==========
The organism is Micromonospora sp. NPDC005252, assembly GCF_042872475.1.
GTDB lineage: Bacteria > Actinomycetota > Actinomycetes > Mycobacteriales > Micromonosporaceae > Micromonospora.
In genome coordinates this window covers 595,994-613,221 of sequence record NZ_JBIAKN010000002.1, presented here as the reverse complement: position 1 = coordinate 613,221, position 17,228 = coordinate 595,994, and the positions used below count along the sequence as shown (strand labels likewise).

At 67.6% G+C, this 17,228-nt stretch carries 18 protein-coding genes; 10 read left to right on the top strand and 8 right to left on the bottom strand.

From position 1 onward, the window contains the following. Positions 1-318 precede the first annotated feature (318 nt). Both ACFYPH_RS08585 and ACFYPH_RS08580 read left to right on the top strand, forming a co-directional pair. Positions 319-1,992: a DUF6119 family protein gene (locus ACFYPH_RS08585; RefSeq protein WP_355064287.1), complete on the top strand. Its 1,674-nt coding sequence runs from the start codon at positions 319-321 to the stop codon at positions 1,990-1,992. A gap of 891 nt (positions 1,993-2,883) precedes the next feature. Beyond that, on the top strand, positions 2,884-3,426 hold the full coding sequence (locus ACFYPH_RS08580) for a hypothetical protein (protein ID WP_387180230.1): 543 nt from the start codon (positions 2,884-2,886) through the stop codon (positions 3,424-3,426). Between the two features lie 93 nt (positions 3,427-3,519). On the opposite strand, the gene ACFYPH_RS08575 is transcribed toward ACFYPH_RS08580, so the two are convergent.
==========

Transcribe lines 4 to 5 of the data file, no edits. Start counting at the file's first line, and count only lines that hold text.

At 67.6% G+C, this 17,228-nt stretch carries 18 protein-coding genes; 10 read left to right on the top strand and 8 right to left on the bottom strand.

From position 1 onward, the window contains the following. Positions 1-318 precede the first annotated feature (318 nt). Both ACFYPH_RS08585 and ACFYPH_RS08580 read left to right on the top strand, forming a co-directional pair. Positions 319-1,992: a DUF6119 family protein gene (locus ACFYPH_RS08585; RefSeq protein WP_355064287.1), complete on the top strand. Its 1,674-nt coding sequence runs from the start codon at positions 319-321 to the stop codon at positions 1,990-1,992. A gap of 891 nt (positions 1,993-2,883) precedes the next feature. Beyond that, on the top strand, positions 2,884-3,426 hold the full coding sequence (locus ACFYPH_RS08580) for a hypothetical protein (protein ID WP_387180230.1): 543 nt from the start codon (positions 2,884-2,886) through the stop codon (positions 3,424-3,426). Between the two features lie 93 nt (positions 3,427-3,519). On the opposite strand, the gene ACFYPH_RS08575 is transcribed toward ACFYPH_RS08580, so the two are convergent.